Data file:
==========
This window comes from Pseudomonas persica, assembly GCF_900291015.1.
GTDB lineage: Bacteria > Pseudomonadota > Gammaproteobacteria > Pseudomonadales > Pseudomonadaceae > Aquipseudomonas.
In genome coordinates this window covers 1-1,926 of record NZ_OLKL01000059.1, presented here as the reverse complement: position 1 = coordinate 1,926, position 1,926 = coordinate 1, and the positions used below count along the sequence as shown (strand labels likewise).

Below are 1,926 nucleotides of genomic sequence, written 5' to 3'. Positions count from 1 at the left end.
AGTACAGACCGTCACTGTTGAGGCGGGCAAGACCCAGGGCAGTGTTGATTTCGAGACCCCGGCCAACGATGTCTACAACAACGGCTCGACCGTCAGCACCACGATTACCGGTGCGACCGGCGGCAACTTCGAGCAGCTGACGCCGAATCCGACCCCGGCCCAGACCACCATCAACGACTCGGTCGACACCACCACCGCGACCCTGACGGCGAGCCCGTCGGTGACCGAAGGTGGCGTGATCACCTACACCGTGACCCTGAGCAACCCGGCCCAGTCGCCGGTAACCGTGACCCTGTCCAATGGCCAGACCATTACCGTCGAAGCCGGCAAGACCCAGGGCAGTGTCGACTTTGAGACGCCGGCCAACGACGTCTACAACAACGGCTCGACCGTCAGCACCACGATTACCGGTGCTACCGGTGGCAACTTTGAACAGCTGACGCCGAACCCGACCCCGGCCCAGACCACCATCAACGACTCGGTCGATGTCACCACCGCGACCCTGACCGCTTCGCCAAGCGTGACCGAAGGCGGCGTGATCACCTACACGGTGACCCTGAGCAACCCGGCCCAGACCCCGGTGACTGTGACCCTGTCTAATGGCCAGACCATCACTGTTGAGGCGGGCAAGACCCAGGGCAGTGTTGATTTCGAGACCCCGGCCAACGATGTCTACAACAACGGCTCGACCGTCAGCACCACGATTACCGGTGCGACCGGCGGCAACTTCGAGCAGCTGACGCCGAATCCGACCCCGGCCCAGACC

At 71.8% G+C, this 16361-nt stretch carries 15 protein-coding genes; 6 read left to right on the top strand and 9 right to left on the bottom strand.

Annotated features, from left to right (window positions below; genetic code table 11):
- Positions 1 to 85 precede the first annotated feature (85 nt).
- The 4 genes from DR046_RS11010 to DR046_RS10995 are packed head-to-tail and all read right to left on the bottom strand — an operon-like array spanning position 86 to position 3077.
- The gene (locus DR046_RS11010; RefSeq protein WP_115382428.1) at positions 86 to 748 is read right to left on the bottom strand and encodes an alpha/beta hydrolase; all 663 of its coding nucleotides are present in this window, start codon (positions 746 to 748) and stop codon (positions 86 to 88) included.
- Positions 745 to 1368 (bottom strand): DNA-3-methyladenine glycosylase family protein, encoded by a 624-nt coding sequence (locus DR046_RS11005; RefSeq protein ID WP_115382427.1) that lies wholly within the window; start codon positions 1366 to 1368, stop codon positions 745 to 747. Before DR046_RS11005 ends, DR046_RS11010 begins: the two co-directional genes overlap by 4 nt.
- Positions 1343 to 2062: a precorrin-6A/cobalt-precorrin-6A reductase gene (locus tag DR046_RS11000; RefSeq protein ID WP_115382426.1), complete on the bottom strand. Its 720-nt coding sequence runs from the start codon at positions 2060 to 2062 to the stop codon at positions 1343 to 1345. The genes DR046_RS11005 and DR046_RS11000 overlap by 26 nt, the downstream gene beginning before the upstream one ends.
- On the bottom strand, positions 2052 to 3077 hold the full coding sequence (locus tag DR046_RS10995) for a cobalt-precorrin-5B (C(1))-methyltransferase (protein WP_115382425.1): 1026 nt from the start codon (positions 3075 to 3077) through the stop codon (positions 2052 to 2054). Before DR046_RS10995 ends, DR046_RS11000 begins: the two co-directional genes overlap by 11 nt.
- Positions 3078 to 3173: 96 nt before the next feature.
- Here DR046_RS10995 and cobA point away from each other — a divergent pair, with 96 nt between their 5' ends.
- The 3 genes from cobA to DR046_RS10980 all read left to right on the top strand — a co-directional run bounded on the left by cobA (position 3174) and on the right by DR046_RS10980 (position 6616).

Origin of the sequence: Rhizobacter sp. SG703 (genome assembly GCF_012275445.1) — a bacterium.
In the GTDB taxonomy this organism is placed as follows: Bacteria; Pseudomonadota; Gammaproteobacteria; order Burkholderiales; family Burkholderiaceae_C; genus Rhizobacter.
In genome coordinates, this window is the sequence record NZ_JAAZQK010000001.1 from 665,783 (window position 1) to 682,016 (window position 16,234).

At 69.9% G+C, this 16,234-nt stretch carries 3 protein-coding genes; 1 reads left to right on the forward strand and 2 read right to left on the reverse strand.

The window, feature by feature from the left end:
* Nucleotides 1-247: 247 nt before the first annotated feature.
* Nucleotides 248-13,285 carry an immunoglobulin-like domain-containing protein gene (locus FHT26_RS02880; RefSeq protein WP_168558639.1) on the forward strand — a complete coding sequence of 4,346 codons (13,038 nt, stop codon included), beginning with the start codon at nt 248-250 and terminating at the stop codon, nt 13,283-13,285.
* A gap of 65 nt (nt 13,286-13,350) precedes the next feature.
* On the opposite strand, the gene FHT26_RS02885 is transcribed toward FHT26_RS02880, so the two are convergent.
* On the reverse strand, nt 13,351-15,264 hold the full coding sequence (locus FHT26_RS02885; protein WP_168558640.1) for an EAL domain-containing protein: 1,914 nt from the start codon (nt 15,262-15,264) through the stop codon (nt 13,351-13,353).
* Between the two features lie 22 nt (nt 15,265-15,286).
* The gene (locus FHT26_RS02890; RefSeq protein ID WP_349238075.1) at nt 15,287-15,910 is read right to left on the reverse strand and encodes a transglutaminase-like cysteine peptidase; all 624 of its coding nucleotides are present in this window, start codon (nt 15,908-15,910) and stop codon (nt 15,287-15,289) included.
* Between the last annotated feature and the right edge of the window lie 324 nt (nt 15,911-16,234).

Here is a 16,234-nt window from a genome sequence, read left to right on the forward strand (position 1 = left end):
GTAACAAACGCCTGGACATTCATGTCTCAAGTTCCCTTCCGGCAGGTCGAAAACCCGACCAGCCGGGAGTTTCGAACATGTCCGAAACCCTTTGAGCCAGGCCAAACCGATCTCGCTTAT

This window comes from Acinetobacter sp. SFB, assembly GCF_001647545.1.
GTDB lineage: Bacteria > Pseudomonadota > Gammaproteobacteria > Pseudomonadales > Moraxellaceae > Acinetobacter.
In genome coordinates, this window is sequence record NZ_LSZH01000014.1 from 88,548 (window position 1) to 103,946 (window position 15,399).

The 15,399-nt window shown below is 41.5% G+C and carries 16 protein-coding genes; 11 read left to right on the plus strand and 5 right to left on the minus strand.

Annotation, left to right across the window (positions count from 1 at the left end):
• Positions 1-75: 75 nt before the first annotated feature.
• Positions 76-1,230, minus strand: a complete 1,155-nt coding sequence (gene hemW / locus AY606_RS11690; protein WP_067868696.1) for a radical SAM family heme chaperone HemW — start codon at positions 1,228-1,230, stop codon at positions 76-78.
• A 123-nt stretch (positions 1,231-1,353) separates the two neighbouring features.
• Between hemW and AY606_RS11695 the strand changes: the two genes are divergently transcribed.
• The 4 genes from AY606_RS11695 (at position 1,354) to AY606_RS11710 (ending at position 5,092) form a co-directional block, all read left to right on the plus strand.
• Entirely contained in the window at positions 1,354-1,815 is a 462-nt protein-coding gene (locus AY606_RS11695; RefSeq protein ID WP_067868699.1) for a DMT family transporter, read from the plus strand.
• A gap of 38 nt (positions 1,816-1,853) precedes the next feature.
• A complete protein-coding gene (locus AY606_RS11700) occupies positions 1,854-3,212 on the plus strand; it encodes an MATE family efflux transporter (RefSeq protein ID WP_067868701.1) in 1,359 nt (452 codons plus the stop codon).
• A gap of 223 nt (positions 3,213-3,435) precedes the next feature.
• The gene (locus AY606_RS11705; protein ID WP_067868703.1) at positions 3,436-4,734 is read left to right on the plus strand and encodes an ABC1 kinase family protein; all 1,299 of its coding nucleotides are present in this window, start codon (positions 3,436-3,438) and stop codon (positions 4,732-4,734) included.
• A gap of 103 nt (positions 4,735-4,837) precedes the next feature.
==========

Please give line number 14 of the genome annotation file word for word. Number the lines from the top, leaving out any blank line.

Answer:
- Positions 3078 to 3173: 96 nt before the next feature.